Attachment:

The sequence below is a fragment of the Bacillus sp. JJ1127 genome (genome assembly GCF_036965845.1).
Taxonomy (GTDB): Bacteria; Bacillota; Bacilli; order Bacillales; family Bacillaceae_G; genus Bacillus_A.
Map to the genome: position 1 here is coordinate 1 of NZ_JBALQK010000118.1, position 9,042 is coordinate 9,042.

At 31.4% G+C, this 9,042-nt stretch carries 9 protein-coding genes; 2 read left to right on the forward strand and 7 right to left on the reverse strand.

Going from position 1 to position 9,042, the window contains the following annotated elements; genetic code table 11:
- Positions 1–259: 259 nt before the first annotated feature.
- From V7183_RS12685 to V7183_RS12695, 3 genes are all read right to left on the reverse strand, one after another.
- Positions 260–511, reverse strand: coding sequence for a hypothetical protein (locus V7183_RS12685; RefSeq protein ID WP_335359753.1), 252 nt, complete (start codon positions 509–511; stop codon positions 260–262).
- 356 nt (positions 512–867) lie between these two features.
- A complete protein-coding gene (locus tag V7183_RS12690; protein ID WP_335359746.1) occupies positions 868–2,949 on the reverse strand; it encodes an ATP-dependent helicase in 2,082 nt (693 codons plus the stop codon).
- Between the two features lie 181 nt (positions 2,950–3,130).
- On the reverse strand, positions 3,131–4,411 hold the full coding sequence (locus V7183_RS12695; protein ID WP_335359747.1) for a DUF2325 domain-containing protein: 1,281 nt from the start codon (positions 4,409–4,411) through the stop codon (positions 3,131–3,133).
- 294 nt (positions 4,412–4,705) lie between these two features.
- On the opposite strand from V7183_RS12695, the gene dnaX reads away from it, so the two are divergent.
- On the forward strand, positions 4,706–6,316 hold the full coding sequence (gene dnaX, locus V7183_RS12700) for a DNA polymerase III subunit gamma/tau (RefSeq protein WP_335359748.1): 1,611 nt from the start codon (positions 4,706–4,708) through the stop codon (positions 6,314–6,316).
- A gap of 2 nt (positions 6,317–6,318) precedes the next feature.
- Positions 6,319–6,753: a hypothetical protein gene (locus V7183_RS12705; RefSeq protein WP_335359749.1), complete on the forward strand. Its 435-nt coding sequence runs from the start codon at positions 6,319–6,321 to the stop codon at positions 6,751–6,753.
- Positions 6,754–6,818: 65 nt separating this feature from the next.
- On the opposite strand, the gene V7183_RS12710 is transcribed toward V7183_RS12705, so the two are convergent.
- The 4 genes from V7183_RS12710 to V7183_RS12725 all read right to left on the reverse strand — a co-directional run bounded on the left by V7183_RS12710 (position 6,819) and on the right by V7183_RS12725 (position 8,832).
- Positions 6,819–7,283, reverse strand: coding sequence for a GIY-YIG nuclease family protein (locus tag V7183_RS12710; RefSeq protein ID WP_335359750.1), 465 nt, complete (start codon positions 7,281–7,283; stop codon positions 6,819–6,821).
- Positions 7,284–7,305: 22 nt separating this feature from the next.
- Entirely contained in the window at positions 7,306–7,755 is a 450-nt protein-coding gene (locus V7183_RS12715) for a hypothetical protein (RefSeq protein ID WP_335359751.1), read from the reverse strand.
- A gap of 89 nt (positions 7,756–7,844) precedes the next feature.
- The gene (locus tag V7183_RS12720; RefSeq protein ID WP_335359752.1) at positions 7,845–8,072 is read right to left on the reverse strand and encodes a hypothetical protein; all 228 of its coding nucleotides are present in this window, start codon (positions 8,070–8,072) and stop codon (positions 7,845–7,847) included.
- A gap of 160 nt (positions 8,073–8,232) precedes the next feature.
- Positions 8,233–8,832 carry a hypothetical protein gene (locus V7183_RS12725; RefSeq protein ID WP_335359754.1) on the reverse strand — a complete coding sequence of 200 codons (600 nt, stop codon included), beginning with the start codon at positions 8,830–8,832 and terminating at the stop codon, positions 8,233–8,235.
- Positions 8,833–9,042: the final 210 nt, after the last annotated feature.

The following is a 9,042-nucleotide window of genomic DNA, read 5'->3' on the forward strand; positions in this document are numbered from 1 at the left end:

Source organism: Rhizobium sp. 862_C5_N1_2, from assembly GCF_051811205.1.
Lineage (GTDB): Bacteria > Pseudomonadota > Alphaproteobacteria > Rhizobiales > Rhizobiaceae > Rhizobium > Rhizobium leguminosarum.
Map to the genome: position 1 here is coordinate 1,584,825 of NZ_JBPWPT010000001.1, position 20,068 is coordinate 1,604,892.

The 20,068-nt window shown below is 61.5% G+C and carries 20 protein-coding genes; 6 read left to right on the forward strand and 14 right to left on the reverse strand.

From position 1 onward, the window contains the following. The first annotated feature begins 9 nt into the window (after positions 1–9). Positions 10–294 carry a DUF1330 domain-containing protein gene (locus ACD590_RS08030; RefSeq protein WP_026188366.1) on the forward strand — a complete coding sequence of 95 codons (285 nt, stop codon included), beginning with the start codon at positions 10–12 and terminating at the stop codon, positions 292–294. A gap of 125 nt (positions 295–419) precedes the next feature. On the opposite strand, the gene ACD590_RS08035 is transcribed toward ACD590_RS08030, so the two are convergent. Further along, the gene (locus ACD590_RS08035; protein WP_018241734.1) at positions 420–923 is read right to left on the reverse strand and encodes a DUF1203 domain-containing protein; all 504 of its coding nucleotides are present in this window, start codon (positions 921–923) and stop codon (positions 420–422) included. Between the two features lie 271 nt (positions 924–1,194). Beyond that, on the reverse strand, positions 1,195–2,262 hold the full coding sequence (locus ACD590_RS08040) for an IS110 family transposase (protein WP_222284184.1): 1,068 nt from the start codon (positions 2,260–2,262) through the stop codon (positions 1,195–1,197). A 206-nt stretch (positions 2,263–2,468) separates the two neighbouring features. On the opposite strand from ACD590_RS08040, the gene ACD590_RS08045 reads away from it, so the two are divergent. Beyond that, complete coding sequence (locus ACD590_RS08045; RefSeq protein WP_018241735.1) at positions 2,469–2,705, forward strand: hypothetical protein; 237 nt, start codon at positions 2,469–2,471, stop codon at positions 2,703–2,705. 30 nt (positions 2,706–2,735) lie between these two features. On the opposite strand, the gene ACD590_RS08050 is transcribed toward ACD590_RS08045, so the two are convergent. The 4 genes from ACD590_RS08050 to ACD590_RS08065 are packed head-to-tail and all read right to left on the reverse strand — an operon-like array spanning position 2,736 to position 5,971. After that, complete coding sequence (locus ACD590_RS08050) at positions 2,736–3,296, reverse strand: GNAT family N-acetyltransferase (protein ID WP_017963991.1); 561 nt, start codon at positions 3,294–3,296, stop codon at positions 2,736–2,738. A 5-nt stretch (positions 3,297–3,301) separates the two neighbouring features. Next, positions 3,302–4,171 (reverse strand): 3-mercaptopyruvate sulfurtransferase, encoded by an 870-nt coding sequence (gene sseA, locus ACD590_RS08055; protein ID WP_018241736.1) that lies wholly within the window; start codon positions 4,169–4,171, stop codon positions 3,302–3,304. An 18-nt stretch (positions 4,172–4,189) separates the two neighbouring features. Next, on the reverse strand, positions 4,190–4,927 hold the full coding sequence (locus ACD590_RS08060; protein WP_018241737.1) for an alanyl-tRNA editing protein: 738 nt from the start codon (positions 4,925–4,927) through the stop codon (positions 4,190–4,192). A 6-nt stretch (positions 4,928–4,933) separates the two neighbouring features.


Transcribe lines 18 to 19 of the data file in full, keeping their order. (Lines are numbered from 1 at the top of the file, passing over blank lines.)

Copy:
- Positions 6,754–6,818: 65 nt separating this feature from the next.
- On the opposite strand, the gene V7183_RS12710 is transcribed toward V7183_RS12705, so the two are convergent.